Programming for Parkinson’s Disease

by Kyle FActor

Parkinson’s is a neurological disease where damaged nerve cells do not produce enough dopamine in the brain. First signs of this disease are tremors in one single hand. As this disease progresses, you lose a lot of other body function as well like, range of motion, muscle stiffness, and loss of balance. It is difficult to program exercise for individuals with this disease because it varies on which stage the disease has progressed to. People in the later stages of the disease can typically not function at as high of levels as those in later stages. In all stages of this disease, exercise is prescribed as tolerated by each individuals.

Some things to focus on when programming for individuals with Parkinson’s are:

  • Individuals tend to have low cardiovascular endurance
  • Diminishing Range of motion
  • Loss of balance and coordination
  • Tremors make free weights difficult to train with
  • Overtraining individuals can make ADL’s difficult the following days

 

A basic program for these individuals is recommended to use five different training methods. These include Aerobic training, Endurance training, Strength training, Flexibility training, and Functional training. As previously stated before, all of these recommendations should be personally prescribed for each individual. This is a broad recommendation for programs for all individuals at all stages of this disease.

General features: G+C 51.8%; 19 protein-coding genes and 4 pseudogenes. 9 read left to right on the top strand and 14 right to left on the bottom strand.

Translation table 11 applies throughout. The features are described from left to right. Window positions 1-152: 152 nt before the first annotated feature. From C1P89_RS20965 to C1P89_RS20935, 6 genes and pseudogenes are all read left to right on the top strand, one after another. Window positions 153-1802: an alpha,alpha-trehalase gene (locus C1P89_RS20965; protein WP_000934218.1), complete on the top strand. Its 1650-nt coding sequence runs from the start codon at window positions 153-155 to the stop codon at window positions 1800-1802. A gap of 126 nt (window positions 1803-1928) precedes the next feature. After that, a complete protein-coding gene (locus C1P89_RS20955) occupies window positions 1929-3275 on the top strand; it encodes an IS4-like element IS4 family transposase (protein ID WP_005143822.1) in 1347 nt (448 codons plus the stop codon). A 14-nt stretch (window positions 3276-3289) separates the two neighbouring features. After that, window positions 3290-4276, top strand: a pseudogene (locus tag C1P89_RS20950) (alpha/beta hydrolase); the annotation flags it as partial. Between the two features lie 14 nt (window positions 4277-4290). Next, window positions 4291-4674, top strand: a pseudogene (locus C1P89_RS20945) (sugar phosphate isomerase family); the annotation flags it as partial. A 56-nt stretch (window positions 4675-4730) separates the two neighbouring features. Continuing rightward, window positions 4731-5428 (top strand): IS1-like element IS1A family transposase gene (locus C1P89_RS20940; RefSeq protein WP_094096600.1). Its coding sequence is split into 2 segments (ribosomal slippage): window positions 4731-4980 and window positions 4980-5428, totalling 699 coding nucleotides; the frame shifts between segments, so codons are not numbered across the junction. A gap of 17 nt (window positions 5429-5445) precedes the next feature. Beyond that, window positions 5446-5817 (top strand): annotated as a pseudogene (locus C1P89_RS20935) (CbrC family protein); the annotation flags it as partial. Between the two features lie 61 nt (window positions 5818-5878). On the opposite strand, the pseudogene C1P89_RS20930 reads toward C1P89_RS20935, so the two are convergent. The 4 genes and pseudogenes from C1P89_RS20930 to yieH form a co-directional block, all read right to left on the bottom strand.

• Aerobic Training- Maintain or improve work capacity
    • 60-80% of HR peak
    • 3 days a week
    • No more than 60 minutes per session
  • Endurance Training– Increase work capacity
    • Speed dependent on the individual
    • 4-6 sessions a day
    • 20-30 mins
  • Strength Training– Maintain the muscular strength in the arms, shoulders, legs, and hips
    • Use light weights
    • 1 set of 8-12 reps
    • 3 times a week
  • Flexibility Training– Increase/Maintain range of motion
    • Stretching the muscles and joints
    • 1-3 sessions per week
  • Functional Training– Maintain capacity to perform as many ADL’s as possible.
    • Tasked based exercises that involve hand eye coordination.
    • Everyday

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Assistant Professor, Kinesiology and Health Studies department